The American food blogger David Lebovitz in his memoir “The Sweet Life of Paris” talks about the moment he realized he had become a Parisian. It was the moment he changed clothes to take out the garbage. I still haven’t had my “moment” here, but I’ve stepped up my dress to grocery shop.
Grocery shopping here is an event. Everyone talks about la boucherie (butcher shop), la boulangerie (bakery), la charcuterie (pork only butcher), la confiserie (candy store), la crémerie (dairy), la fromagerie (cheese shop), la magasin de fruits et légumes (greengrocer), le vinotheque (wine shop), la pâtisserie (pastry shop), la poissonnerie (fish shop), and the list goes on. They are all wonderful – but they not conveniently lined up all in a row. Nor or they helpful when you need pretzels or a 3 volt battery. But because lunch boxes need to be filled and kitchen scales need to be operational (I do ounces, they do grams) – a weekly trip to the hypermarche (the real grocery store) is required. There are a few to pick from. I picked mine based on proximity. No one picks based on convenience. No matter which one you choose, it’s a multi-hour affair. This is why people dress for it.
This is AUCHAN. Think taking a shuttle bus to Costco on a Saturday morning, in low heels.
For starters, the hypermarches are anchor stores in a mall. This means that you will be parking far, far away in a multi-level parking garage. There is no such thing as a quick in and out. It’s a full on commitment with parking tickets and having to remember your negative parking floor and A-Z row. It’s the kind of scenario that would make you cry if you forgot your wallet, or the location of your car.
Next, you’ll need a cart. You’ll also need a 50 cent or 1 Euro coin to use one. This requires some planning, especially when little hands like to rummage through you change purse for extra piggy bank money. The system is actually quite brilliant as it incentivizes people to return their carts to the right place, but it also means that there are no freebie carts roaming around. And you’ll need a cart just for the sparkling water.
Look at all those options. There are also more jamon (ham) and yogurt options than can be explained. We are making our way through all the sparkling water brands and forming opinions about how tight the bubbles should be. Pellegrino has some competition. Greek yogurt was always at risk for me, and jamon cru (raw ham) is just plain wrong. The Spainards know how to cure, the French don’t seem to bother.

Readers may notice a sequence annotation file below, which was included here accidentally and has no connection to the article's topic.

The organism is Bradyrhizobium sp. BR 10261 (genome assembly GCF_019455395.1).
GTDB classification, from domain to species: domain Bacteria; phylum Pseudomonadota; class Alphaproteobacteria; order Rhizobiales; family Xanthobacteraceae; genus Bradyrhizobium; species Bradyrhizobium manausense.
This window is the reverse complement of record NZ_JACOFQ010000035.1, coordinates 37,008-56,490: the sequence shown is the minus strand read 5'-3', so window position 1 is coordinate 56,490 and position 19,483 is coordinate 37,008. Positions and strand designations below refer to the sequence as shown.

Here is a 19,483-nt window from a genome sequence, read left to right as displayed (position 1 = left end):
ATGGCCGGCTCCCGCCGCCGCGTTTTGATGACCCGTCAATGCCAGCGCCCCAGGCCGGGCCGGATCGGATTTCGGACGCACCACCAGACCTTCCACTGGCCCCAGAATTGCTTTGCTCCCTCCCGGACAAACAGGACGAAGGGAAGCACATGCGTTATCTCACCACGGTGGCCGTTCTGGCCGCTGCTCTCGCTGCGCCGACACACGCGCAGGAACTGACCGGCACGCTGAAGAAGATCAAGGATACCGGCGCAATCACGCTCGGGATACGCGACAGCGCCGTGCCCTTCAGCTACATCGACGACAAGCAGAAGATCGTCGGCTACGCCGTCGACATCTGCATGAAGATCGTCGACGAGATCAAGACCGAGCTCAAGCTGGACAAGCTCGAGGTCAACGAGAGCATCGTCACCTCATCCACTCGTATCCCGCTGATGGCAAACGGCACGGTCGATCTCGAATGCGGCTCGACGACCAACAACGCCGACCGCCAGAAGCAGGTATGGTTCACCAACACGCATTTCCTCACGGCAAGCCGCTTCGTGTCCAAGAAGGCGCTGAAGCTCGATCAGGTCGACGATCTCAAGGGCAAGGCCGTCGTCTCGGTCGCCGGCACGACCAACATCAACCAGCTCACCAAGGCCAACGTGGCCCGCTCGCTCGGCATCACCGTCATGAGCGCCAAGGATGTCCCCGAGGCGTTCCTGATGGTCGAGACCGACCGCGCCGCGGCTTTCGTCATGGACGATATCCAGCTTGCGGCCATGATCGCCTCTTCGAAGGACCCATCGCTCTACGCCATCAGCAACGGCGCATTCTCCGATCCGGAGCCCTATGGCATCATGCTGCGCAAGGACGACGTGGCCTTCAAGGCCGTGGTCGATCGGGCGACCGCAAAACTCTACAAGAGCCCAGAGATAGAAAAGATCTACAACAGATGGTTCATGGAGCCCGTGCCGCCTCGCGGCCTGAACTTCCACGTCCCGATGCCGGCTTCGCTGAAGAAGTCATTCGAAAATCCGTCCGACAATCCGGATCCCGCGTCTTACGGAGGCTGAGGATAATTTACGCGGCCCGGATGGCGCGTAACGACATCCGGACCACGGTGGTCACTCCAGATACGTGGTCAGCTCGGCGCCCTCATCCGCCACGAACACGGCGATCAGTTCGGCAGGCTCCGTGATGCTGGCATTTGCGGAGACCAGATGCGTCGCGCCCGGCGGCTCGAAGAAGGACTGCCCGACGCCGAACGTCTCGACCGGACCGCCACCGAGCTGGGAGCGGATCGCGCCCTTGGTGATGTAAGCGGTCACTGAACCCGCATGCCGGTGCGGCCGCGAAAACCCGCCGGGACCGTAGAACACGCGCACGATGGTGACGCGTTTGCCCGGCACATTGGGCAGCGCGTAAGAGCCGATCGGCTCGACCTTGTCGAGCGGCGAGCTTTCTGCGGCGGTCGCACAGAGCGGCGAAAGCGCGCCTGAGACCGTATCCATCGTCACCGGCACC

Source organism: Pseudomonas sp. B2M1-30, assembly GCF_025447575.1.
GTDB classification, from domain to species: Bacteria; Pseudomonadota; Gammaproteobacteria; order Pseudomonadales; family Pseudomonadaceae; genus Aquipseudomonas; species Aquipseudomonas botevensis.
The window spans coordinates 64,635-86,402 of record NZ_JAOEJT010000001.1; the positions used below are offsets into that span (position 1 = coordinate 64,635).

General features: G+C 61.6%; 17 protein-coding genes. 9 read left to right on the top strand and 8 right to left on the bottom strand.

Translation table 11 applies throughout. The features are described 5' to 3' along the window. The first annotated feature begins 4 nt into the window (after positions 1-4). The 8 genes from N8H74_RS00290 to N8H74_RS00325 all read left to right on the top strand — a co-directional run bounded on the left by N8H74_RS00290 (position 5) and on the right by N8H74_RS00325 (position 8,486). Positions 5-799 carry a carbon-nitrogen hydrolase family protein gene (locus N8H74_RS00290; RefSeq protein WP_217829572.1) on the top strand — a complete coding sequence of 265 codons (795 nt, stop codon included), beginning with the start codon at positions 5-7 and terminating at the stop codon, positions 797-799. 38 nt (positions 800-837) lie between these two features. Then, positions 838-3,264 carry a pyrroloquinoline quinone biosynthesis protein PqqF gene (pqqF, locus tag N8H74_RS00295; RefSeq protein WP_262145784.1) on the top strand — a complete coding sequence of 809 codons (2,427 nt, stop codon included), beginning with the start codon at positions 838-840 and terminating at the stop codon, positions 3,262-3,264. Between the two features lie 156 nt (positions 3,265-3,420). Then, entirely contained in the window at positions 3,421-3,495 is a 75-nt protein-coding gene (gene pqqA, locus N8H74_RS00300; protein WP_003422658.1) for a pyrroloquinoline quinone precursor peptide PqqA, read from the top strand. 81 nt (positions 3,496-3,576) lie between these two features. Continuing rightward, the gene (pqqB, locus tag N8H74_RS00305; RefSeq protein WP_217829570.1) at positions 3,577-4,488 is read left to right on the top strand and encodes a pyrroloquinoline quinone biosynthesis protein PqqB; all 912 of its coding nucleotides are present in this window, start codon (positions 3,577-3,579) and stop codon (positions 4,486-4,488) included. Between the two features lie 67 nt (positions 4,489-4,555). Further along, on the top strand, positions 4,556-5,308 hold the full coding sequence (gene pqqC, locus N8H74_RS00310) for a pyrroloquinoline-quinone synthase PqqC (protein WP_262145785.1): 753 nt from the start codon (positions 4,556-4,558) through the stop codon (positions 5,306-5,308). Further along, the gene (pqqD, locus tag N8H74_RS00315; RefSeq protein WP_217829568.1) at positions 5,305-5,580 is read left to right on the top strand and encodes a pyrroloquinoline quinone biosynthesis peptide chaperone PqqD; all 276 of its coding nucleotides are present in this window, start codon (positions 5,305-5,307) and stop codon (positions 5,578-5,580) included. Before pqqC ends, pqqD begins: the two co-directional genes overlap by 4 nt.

I am convinced that hypermarches are hyper big because they put all their inventory on the shelves. One brand of one product can span multiple shelves. So at first glance, it looks like there is a huge selection of American cereal. On further inspection however, it’s just different size boxes of Corn Flakes, Special K, and CoCo Puffs. But when you have all varieties of European museli and granola (much of it with chocolate), who needs Grape Nuts?
I do need chicken broth and an IKEA shortcut however, but that is not happening. (When I read my virtual boyfriend David Lebovitz said the exact same thing about chicken broth, I felt so validated. I’m all about cooking from scratch, but chicken broth in a box is one of my go-tos and bouillon cubes are a salty mess. I am happy to report though that I got a tip early on about some gelatin chicken cups that are so good that I refuse to translate the ingredient list.) Ditto the not happening on frozen corn and anything in the Mexican food category. Call me a snob, but Old El Paso will never passo my salsa test. (Neither will our bread ever pass a French test.) There is (one brand of) peanut butter that is passable, but the jam options and the French butter and the honey make up for it. Most everything else I can find. Google Translate is my friend when I can’t read a label. When it comes to cheese and just about everything else, you don’t have to worry about labels – it’s all delicious.
One thing you do have to worry about it weighing your fruits and vegetables at a stand in the produce section before you get in the checkout line. There is no fall back plan once you get to the register. I’ve sent more than a few bunches of bananas aside because of this. You also have to take a number to get the fish, another number to get the meat … the official cueing makes complete sense so long as you don’t pull a number when there’s a shift change. If you see that happening, best to go sample some wines – which are being sampled at all times of the day. By the time you get back, your number just may be up. It’s all part of the event that is the hypermarche.
Finally, it’s time to check out. The checkers don’t stand, they sit. That’s different. They also don’t start checking your things until you have placed every item on the conveyor belt. Everyone that stands behind you is completely comfortable with this process. The only person that feels in a hurry is you, in part because you know that you are also responsible for bagging your items on the other end. The people before you make this look easy. But for you, this is a slightly sweaty ordeal. Once it’s time to pay, the checker asks if you have an Auchan Card. Ahh – the familiarity of grocery loyalty cards. But while some things are the same as they are back home, the happy-to-be-waiting people in the produce queue, the fish queue, the checkout out queue – now that is different. All I can figure is everyone is happy appreciating each other’s outfits.
So when you ask me, “What did you do today?” And I say “I went to Auchan”, you will understand that it was a full day.